It is because the great majority of Christians, including most of their leaders and teachers, have no right understanding of this term—"the kingdom of heaven"—that they encounter so much in Matthew's Gospel which is perplexing and puzzling to them. Let us refer to one other passage where this expression occurs so as to make more manifest the prevailing ignorance. In the opening verse of Matthew 22 we read, "And Jesus answered and spoke unto them again by parables, and said, The kingdom of Heaven is like unto a certain king which made a marriage for his son," etc. Now go down to verse 11: "and when the king came in to see the guests he saw there (at the banquet itself) a man which had not on a wedding garment: and he said unto him, Friend, how came you in hither, not having a wedding garment? And he was speechless. Then said the king, Bind him hand and foot," etc. How many of our readers are really satisfied with the explanations which they have heard or read of this passage? Our only object in calling attention to it now is to point out that it is one of the parables relating to "the kingdom of Heaven," and to show that until we obtain a correct definition of this expression there is not a little in Scripture which we shall never begin to understand.

Before we are ready to take up in detail the subject of "the kingdom of Heaven" we need first to weigh the wider expression of "the kingdom of God," and in considering this we must begin where Scripture begins, and that is in the Old Testament. In the remainder of this article we shall attempt nothing more than an outline of "the kingdom of God" in the Old Testament.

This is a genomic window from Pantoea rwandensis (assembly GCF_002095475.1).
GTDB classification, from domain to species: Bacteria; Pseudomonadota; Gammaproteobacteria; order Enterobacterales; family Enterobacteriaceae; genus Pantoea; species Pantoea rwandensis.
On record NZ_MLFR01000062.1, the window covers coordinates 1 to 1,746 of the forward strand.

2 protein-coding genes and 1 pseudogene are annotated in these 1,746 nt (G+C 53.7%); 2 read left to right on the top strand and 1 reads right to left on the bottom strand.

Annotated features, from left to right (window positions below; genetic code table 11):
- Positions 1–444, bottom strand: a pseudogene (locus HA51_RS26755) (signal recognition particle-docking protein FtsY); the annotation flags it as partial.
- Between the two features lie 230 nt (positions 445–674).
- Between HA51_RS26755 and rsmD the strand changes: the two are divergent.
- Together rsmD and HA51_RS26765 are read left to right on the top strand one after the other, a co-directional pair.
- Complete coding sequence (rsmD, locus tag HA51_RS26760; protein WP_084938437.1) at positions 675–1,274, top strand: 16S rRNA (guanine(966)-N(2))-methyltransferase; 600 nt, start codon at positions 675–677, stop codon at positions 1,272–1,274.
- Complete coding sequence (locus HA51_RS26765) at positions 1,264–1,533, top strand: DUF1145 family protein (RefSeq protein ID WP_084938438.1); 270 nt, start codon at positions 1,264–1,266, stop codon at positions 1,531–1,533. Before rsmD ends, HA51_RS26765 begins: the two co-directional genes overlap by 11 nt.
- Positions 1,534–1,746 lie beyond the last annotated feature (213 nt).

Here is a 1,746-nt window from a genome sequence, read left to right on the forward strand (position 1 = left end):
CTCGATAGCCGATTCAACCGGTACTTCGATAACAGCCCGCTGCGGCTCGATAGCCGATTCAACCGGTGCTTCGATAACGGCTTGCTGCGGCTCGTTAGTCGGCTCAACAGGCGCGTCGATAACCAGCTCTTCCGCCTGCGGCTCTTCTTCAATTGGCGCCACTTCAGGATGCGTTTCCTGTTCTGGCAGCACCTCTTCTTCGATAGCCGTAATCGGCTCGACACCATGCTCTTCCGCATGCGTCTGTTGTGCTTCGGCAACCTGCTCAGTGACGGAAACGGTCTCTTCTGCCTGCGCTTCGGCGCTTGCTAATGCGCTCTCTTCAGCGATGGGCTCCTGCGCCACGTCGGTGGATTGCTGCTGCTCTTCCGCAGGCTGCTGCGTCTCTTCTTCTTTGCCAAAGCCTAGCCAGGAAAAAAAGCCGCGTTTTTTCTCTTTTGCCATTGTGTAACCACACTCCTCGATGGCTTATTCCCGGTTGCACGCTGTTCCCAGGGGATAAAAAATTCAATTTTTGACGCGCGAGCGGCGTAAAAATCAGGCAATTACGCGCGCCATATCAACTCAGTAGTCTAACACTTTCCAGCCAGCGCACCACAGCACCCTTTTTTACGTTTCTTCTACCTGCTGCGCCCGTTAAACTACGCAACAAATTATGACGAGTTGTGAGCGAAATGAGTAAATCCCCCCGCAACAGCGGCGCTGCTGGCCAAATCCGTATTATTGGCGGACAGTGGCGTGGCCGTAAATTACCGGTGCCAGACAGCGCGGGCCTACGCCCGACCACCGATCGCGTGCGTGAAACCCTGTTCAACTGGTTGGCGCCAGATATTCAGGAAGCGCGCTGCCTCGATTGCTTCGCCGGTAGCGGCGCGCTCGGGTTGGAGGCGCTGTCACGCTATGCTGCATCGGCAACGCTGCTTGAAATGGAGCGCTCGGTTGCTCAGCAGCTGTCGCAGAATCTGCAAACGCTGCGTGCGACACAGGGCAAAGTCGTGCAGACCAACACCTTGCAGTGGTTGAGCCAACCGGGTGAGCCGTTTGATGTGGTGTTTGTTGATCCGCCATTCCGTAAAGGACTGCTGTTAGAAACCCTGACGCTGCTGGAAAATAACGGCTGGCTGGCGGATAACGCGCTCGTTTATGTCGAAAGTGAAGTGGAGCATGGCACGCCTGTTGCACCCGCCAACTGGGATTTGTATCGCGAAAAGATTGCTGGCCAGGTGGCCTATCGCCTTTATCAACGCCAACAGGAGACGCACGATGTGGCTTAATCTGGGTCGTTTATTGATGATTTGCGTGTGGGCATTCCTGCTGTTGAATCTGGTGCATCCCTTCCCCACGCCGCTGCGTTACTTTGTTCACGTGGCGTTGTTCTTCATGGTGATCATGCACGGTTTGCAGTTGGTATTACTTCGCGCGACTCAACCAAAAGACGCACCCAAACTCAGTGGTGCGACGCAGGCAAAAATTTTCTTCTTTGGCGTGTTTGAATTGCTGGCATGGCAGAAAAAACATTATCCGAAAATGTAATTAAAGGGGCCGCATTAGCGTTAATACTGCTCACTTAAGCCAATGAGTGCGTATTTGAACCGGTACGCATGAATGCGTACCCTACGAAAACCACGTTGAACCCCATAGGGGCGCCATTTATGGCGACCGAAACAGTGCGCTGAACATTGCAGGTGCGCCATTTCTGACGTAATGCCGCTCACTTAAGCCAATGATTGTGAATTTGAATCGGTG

In contemplating "the kingdom of God" in the O. T. Scriptures great care must be taken to distinguish between two aspects of it. First, Scripture speaks of an unlimited kingdom of God, namely the sovereign rule of the Most High over all His vast dominions. Such scriptures as Daniel 4:34,35 refer to this aspect of His kingdom: "And I blessed the Most High, and I praised and honored Him that lives forever, whose dominion is an everlasting dominion, and His kingdom is from generation to generation. And all the inhabitants of the earth are reputed as nothing: and He does according to His will in the army of Heaven, and among the inhabitants of the earth, and none can stay His hand, or say unto Him, What do You?" This rule of God over all His creatures is universal, absolute, and eternal. But Scripture also speaks of a limited kingdom, which is restricted both in its scope and time, which is neither eternal nor universal; and it is not until we learn to distinguish between these two separate aspects of the "kingdom of God" that we rightly divide the Word of truth and secure the key which unlocks quite a little of the Old Testament.